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« Reply #7 on: October 16, 2018, 01:04:41 pm »

Do you know where I could access copies of ordnance returns ? Specifically for the 2nd battalion, 18th infantry for 1866 and companies G and H of the 9th infantry from 74' - 76'.
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« Reply #8 on: October 16, 2018, 01:31:37 pm »

Do you know where I could access copies of ordnance returns ? Specifically for the 2nd battalion, 18th infantry for 1866 and companies G and H of the 9th infantry from 74' - 76'.
Ah. I see. Interested in Capt.s Tom Burrows and Andy Burt are ye?

I think I have The 9th from '74 to '76. I know I have Sam Munson's "C" company from that time frame.

If I do, I'll have to scan them and turn them into a .pdf. It'll take a while so be patient but remind me after a while if I haven't gotten them done.
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Jerry M. "Pitspitr" Davenport
(Bvt.)Brigadier General Commanding,
Grand Army of the Frontier
BC/IT, Expert, Sharpshooter, Marksman, CC, SoM
NRA RSO, RVWA IIT2; SASS ROI, ROII;
NRA Endowment Life; AZSA Life; NCOWS Life
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« Reply #9 on: October 16, 2018, 02:04:03 pm »

Yes, I read about the actions the companies took part in in 1876 and the nature of the fighting and the entire campaign really intruiged me. Im trying to really nail down the specifics of the impression. I read on the Fort Boise site:

 "Chief Quartermaster Marshell I. Ludington  mentions in a circular dated Aug 4th, 1876. A list of clothing supplied to George Crookes Big Horn expedition in March of 1876. In part,

80 Pattern 1874 blouses
102 Pattern 1872 blouses
1,149 pattern 1858 blouses."

In the one of the pictures I have of the expedition, Im sure you've seen it, of the soldiers butchering a horse? One of the them wears a sack coat or an 1874 blouse and they all seem to wear FWC's. The man in the coat has tucked his trousers into his socks. Im not sure what unit they are from. But Im basing my impression off of that as well as other research.
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« Reply #10 on: October 16, 2018, 02:21:16 pm »

I'm really interested in "C" Company as they built Fort Hartsuff and were transferred to Ft. Laramie just in time to take part in Crook's '76 campaigns. Some of the men of "C" during the BH&Y expedition were still on the roster at Balangiga.

The quartermasters were really trying to get the old stuff used up, but some of it was still in use well into the late '80's
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Jerry M. "Pitspitr" Davenport
(Bvt.)Brigadier General Commanding,
Grand Army of the Frontier
BC/IT, Expert, Sharpshooter, Marksman, CC, SoM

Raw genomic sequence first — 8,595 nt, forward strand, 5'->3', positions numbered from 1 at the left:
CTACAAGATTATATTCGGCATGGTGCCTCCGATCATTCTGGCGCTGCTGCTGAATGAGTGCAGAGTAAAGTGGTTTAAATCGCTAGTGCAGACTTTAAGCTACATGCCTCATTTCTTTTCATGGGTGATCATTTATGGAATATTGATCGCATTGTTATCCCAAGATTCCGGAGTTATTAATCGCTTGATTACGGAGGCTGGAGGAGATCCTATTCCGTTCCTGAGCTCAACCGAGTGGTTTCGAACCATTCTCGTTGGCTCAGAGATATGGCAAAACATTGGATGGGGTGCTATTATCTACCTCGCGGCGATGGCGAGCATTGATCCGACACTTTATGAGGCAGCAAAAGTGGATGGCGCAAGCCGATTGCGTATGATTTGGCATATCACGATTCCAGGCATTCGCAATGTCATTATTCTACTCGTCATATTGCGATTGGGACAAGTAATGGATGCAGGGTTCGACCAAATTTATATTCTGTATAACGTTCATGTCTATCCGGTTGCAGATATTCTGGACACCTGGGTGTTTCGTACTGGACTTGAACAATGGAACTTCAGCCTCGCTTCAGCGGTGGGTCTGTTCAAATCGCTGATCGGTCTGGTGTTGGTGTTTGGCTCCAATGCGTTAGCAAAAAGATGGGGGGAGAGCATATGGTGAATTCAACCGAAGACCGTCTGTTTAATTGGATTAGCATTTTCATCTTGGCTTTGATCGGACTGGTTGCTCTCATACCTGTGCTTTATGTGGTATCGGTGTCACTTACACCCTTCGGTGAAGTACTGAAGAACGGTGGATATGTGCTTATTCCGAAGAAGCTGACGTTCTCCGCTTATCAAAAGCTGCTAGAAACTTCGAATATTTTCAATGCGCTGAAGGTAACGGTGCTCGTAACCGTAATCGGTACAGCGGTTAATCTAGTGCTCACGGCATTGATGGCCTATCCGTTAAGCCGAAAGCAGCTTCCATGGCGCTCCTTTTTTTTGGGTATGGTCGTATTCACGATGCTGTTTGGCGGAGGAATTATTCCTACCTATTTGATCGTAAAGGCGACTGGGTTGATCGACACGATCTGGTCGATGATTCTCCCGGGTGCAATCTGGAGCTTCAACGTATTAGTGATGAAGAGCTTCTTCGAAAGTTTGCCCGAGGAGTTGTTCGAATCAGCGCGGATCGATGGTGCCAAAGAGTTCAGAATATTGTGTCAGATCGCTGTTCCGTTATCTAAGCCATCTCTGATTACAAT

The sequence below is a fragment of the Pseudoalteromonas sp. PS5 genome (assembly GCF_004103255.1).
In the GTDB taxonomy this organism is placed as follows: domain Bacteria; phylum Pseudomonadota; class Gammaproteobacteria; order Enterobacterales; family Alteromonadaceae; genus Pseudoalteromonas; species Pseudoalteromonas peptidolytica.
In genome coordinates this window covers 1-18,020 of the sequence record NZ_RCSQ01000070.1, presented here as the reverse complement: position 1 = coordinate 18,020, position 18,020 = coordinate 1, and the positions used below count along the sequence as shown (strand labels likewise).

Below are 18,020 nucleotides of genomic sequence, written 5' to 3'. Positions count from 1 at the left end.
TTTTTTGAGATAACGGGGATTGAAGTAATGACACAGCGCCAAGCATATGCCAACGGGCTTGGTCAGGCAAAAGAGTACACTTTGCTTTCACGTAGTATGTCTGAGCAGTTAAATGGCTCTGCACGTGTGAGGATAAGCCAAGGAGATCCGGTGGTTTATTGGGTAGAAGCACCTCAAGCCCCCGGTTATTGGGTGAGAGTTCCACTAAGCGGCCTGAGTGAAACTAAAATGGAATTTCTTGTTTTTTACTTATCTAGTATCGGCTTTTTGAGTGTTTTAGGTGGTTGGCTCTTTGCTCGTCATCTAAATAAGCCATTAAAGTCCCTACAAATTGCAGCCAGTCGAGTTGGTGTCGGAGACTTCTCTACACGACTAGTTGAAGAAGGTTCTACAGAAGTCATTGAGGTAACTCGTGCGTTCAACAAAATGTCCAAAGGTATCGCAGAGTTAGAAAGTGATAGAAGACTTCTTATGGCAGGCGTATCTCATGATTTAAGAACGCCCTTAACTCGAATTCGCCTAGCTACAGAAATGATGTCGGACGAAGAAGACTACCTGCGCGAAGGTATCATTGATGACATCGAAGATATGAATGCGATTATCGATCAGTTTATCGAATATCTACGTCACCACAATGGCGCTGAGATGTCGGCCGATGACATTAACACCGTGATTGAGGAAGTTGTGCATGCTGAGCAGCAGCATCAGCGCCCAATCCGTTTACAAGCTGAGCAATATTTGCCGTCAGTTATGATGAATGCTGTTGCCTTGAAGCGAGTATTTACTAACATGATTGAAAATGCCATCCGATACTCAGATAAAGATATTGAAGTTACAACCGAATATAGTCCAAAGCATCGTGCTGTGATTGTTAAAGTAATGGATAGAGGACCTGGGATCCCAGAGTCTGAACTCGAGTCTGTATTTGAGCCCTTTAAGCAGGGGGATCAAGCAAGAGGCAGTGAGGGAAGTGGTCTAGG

NRA RSO, RVWA IIT2; SASS ROI, ROII;
NRA Endowment Life; AZSA Life; NCOWS Life
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« Reply #11 on: October 16, 2018, 03:29:25 pm »

Balangiga, wow, I'd be interested in seeing their ranks from both periods. I understand that promotions were slow and not necessary for retention.

I read that in 1885 the quartermaster general recommended issuing out the old rubber blankets to soldiers without charge, just to get rid of them, the idea was rejected though. The ponchos and blankets were deteriorating after 20 years of storage and he wanted to  replace them with raincoats.

I remember in late 09', when they stopped issuing field jackets, the army allowed us to draw field jacket liners and trouser liners out of stores at no charge.
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« Reply #12 on: October 16, 2018, 07:00:12 pm »

Good idea! thanks

I never carried money but I should have thought of that.

A friend of mine was tied with a guy for "Most Authentic" costuming. They got down to their skivvies and hand knitted socks and were still tied.
Then he remembered that he had a pocket full of era correct coinage and that tipped the scales on his behalf. Best part was he was a Canuck at a US shoot!

In my circa 1860-70 RE uniform I used to carry a handful of Victorian pennies as tokens of appreciation at events. They were highly prized by recipients (especially kids) and eventually I had to stop giving them away as the supply was drying up.
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« Reply #13 on: October 16, 2018, 07:29:55 pm »

The reason I went so far into the authenticity side on my uniform was because I was a"Fringe", or "hanger on" the old General Miles Matching and Chowder Society before they folded. Back then, being self-employed and having all my kids at home yet, I just never had the time or money to get it all done. Now that I have it all together, they are no more.
 When we ( I went to a couple of their events on a probationary period) had an event we weren't competing against each other or something like that, so period money was never an issue and I never thought about getting some.
Most of the membership were National Park rangers at historic sites or museum curators so I still get to see them on TV every once in a while.
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I remain, Your Ob'd Servant,
Jerry M. "Pitspitr" Davenport
(Bvt.)Brigadier General Commanding,
Grand Army of the Frontier
BC/IT, Expert, Sharpshooter, Marksman, CC, SoM
NRA RSO, RVWA IIT2; SASS ROI, ROII;
NRA Endowment Life; AZSA Life; NCOWS Life
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« Reply #14 on: October 16, 2018, 07:35:49 pm »

Balangiga, wow, I'd be interested in seeing their ranks from both periods. I understand that promotions were slow and not necessary for retention.